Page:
In my previous blog on “the patient-centricity era”, I had highlighted five key areas that healthcare organizations need to focus on. In this blog I would like to focus on the patient’s data, and provide four new ideas for organizations to streamline the acquisition, analysis and storage of this crucial data.
Many of you know the story about e-Patient Dave, who started the movement called “Give me my damn data.” But the real question is, how many organizations are actually doing it? The premise here is for individuals to own the data, and if required, do more analytics with respect to their family members.
So here are four key areas to focus on to improve your consumers’ experience:
- Data acquisition made simple: Health information exchanges are making it easier for healthcare organizations (hospitals, doctors, clinics & health insurance companies) to share patient data. Data acquisition takes place in various formats, like EDI transactions (837,834,835 etc), CCD and manual data submissions. Data can also be acquired from wearable devices like Fitbit, Smartwatch, etc. and from social media forums and websites. So the key questions are: how smart can our systems be to make sense of all the data, and how is this helping consumers?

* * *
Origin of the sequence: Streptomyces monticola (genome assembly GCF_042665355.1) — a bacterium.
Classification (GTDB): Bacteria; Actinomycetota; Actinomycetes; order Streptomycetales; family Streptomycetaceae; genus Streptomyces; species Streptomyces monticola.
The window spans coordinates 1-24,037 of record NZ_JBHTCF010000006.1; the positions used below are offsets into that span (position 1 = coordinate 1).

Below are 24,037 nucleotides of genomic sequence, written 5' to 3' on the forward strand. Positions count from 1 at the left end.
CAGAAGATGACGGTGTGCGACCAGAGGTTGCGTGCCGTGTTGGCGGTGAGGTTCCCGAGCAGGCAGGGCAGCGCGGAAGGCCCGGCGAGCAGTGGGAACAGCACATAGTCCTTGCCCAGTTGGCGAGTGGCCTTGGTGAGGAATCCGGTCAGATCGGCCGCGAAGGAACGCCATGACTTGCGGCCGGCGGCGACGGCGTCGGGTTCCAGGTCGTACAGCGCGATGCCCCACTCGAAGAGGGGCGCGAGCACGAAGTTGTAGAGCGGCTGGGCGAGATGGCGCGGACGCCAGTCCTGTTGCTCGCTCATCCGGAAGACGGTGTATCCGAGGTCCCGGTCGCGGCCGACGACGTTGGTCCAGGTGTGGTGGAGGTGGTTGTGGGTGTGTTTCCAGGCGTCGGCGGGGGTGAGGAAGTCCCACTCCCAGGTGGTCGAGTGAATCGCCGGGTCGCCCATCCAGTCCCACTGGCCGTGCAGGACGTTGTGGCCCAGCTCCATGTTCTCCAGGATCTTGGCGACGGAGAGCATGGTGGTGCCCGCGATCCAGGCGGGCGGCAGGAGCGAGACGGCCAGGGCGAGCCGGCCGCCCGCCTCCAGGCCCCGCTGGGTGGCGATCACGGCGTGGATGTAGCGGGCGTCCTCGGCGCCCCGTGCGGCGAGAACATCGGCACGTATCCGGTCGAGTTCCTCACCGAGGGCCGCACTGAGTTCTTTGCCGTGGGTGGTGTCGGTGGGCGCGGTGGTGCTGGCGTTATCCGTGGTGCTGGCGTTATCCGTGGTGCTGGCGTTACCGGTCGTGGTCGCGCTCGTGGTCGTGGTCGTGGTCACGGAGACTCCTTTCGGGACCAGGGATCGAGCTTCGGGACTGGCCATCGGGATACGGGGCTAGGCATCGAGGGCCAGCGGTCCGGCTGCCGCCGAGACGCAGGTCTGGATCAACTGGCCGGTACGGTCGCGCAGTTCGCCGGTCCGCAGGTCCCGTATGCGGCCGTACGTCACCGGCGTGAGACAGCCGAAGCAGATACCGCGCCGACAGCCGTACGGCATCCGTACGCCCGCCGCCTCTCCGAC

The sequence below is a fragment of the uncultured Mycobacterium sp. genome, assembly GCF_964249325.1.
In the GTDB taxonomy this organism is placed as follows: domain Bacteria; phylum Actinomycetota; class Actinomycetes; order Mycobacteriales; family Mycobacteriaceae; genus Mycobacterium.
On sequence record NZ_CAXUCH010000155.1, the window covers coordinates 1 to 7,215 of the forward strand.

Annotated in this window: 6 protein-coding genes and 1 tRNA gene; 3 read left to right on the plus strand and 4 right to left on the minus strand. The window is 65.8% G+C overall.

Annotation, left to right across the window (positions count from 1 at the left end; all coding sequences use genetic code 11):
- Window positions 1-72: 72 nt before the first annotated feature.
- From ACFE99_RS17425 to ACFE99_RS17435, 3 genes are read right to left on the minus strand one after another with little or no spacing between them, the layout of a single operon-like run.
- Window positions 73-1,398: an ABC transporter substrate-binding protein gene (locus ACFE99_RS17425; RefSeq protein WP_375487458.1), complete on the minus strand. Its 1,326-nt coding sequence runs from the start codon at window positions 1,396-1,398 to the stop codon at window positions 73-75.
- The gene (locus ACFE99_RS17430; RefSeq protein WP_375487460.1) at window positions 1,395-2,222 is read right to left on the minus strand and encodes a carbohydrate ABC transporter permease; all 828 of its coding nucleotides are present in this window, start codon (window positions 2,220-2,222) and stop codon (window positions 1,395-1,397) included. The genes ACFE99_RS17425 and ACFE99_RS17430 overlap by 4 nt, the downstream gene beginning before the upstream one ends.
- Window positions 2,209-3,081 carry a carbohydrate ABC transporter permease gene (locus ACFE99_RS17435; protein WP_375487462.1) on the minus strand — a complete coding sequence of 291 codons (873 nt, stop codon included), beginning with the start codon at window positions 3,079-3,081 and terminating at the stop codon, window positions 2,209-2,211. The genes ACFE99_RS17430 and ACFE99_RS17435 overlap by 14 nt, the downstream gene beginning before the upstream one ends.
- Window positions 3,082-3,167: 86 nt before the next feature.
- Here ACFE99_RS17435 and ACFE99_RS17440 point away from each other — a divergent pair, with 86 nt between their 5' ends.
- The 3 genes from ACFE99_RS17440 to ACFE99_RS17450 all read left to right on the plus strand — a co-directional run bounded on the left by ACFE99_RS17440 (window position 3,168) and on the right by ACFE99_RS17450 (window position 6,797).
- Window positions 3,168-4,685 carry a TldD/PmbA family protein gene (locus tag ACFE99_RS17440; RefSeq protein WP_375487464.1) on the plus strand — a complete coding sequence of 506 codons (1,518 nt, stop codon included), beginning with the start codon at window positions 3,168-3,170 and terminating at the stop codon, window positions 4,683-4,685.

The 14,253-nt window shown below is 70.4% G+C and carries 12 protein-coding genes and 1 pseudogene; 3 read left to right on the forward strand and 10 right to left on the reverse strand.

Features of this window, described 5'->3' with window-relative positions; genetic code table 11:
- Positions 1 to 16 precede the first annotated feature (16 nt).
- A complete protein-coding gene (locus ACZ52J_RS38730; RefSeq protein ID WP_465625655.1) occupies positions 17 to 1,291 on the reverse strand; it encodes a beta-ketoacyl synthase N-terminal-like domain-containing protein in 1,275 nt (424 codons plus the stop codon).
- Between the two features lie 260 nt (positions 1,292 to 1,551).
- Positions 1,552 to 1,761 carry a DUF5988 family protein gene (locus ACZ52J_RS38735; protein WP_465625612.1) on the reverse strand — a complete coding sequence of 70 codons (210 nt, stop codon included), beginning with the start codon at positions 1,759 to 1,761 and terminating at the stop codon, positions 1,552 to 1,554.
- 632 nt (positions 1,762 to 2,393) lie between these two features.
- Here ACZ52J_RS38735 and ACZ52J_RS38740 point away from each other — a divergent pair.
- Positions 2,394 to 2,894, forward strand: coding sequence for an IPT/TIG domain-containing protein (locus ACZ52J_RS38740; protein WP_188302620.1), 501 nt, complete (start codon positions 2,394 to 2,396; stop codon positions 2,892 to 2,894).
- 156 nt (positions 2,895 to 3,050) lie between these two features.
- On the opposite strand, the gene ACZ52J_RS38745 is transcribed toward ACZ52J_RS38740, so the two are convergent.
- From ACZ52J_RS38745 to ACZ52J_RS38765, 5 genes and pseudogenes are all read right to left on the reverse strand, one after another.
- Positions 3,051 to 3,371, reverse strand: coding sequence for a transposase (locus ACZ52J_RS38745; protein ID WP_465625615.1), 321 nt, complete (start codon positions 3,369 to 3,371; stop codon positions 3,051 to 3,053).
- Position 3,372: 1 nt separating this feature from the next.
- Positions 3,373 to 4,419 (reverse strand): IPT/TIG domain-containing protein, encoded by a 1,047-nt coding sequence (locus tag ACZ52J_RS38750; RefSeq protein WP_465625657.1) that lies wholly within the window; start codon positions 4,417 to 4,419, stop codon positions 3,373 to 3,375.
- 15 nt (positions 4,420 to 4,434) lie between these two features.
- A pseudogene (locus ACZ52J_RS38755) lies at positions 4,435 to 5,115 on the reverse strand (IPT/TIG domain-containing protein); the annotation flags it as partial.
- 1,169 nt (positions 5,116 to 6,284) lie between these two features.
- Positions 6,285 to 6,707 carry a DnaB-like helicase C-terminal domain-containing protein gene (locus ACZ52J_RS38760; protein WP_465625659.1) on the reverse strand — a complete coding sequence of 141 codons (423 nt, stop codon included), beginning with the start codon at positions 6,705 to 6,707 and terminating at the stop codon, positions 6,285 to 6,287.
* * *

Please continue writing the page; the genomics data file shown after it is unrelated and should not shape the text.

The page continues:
- Data storage: With data pouring in from various sources, storage and retrieval of data when required becomes a huge challenge. Organizations have to focus on the protection and safety of this acquired data and make smart decisions when it comes to data storage.
- Data analytics: Once we have decided on data acquisition and data storage, the next challenge is to perform meaningful analytics to obtain the full benefit. Very few organizations have started to look into this, and there is growing discontent amongst consumers, as they do not see any meaningful information being passed on to them.
- Behavioral change: This is one of the most discussed areas in healthcare and has been neglected for a long time. Unless the consumer is given the data and the associated benefits, as well as ensured the credibility of the information, there will be no change in behavior. The consumer has to make a call based on the data so that he can make behavioral change decisions.
So, the real questions are: how does today’s technology help us achieve this goal, and how long will it take for healthcare organizations to give consumers access to their data?
This article was originally published on Healthcare IT News on September 15, 2014, and is re-posted here by permission.